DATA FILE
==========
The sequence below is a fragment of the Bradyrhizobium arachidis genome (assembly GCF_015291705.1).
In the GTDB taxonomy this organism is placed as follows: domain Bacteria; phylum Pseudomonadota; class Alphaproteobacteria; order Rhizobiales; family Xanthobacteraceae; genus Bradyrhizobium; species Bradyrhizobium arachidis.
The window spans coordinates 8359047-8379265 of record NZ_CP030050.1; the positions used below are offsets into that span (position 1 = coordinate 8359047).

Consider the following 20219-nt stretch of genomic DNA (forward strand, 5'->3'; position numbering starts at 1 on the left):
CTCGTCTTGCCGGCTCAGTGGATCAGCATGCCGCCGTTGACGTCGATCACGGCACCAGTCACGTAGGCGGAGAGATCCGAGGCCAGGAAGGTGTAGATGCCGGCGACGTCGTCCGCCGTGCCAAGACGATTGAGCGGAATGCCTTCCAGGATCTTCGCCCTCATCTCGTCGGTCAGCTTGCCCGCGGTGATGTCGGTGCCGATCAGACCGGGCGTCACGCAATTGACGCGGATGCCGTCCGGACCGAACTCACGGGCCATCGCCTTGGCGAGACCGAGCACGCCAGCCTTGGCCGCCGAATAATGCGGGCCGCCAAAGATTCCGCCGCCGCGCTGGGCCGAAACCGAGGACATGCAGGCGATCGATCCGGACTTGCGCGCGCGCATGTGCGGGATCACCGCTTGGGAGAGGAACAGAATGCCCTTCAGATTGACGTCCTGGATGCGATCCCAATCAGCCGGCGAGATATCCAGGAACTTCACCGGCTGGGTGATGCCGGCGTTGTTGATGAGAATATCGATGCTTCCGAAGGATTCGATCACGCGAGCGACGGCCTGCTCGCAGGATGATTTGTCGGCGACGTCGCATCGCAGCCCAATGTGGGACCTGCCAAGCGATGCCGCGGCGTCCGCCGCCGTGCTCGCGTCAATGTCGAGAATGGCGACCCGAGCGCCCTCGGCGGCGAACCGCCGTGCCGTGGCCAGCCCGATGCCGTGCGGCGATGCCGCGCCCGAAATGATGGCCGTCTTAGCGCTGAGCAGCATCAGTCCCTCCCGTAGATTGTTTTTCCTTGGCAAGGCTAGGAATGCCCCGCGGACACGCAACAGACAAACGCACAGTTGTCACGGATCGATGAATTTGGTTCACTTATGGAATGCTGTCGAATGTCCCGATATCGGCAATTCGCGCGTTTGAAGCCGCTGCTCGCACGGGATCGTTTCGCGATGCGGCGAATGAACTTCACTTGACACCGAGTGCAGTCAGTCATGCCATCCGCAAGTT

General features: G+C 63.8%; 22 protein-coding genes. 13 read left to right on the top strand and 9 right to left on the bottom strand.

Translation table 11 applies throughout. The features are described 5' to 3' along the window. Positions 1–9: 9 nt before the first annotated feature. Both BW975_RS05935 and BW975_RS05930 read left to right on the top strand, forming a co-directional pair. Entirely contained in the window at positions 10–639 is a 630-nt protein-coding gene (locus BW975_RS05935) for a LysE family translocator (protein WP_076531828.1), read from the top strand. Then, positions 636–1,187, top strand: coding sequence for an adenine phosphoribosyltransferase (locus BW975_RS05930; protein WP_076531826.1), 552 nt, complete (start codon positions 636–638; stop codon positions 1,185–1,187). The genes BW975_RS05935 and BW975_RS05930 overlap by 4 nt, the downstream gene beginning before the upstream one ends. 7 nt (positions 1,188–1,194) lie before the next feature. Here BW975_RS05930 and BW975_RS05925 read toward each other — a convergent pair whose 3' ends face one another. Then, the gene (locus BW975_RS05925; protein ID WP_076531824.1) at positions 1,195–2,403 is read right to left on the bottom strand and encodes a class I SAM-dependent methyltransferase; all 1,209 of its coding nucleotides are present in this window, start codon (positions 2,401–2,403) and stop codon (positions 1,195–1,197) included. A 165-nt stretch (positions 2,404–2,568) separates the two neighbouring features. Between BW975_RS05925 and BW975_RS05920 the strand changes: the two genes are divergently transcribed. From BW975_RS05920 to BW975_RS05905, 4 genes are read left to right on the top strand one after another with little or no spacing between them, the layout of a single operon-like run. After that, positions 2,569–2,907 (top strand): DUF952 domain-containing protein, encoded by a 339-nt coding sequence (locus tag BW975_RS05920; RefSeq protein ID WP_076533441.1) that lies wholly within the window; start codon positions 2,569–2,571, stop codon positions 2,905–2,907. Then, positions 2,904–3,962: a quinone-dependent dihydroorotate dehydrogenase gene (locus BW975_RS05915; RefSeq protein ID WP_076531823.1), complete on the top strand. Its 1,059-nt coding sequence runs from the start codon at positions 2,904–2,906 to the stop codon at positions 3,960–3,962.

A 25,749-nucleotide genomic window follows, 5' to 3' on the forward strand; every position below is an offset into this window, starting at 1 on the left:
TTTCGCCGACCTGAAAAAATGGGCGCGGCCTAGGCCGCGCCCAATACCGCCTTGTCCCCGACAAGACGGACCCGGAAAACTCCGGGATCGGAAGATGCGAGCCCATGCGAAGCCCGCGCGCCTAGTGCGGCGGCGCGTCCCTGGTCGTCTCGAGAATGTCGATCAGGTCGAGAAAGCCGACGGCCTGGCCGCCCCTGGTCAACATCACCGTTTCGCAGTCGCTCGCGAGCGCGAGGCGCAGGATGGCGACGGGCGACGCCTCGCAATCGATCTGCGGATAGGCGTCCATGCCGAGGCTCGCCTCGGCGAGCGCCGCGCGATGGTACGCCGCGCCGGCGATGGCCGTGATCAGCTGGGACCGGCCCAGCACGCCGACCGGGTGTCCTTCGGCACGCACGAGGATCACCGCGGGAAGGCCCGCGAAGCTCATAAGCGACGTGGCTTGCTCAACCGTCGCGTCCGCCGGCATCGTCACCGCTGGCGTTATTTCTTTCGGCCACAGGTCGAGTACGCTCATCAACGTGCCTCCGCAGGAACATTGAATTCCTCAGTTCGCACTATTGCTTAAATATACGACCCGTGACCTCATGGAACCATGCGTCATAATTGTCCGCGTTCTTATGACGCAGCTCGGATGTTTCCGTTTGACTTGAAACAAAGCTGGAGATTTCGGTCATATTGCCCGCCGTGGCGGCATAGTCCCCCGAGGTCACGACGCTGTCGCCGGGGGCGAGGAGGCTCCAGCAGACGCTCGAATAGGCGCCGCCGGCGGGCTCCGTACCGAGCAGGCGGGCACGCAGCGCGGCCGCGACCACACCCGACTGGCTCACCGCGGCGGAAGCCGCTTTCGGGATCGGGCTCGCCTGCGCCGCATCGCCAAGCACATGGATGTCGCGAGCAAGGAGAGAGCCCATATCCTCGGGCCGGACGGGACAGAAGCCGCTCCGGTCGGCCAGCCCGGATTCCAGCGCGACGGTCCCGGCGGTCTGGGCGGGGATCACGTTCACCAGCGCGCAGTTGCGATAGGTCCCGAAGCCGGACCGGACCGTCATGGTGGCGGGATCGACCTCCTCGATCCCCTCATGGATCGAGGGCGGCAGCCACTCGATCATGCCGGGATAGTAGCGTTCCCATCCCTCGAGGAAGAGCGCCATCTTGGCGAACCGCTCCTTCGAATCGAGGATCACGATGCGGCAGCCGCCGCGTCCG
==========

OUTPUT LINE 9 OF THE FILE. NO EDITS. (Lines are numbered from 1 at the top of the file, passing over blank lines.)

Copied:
TTTCGCCGACCTGAAAAAATGGGCGCGGCCTAGGCCGCGCCCAATACCGCCTTGTCCCCGACAAGACGGACCCGGAAAACTCCGGGATCGGAAGATGCGAGCCCATGCGAAGCCCGCGCGCCTAGTGCGGCGGCGCGTCCCTGGTCGTCTCGAGAATGTCGATCAGGTCGAGAAAGCCGACGGCCTGGCCGCCCCTGGTCAACATCACCGTTTCGCAGTCGCTCGCGAGCGCGAGGCGCAGGATGGCGACGGGCGACGCCTCGCAATCGATCTGCGGATAGGCGTCCATGCCGAGGCTCGCCTCGGCGAGCGCCGCGCGATGGTACGCCGCGCCGGCGATGGCCGTGATCAGCTGGGACCGGCCCAGCACGCCGACCGGGTGTCCTTCGGCACGCACGAGGATCACCGCGGGAAGGCCCGCGAAGCTCATAAGCGACGTGGCTTGCTCAACCGTCGCGTCCGCCGGCATCGTCACCGCTGGCGTTATTTCTTTCGGCCACAGGTCGAGTACGCTCATCAACGTGCCTCCGCAGGAACATTGAATTCCTCAGTTCGCACTATTGCTTAAATATACGACCCGTGACCTCATGGAACCATGCGTCATAATTGTCCGCGTTCTTATGACGCAGCTCGGATGTTTCCGTTTGACTTGAAACAAAGCTGGAGATTTCGGTCATATTGCCCGCCGTGGCGGCATAGTCCCCCGAGGTCACGACGCTGTCGCCGGGGGCGAGGAGGCTCCAGCAGACGCTCGAATAGGCGCCGCCGGCGGGCTCCGTACCGAGCAGGCGGGCACGCAGCGCGGCCGCGACCACACCCGACTGGCTCACCGCGGCGGAAGCCGCTTTCGGGATCGGGCTCGCCTGCGCCGCATCGCCAAGCACATGGATGTCGCGAGCAAGGAGAGAGCCCATATCCTCGGGCCGGACGGGACAGAAGCCGCTCCGGTCGGCCAGCCCGGATTCCAGCGCGACGGTCCCGGCGGTCTGGGCGGGGATCACGTTCACCAGCGCGCAGTTGCGATAGGTCCCGAAGCCGGACCGGACCGTCATGGTGGCGGGATCGACCTCCTCGATCCCCTCATGGATCGAGGGCGGCAGCCACTCGATCATGCCGGGATAGTAGCGTTCCCATCCCTCGAGGAAGAGCGCCATCTTGGCGAACCGCTCCTTCGAATCGAGGATCACGATGCGGCAGCCGCCGCGTCCG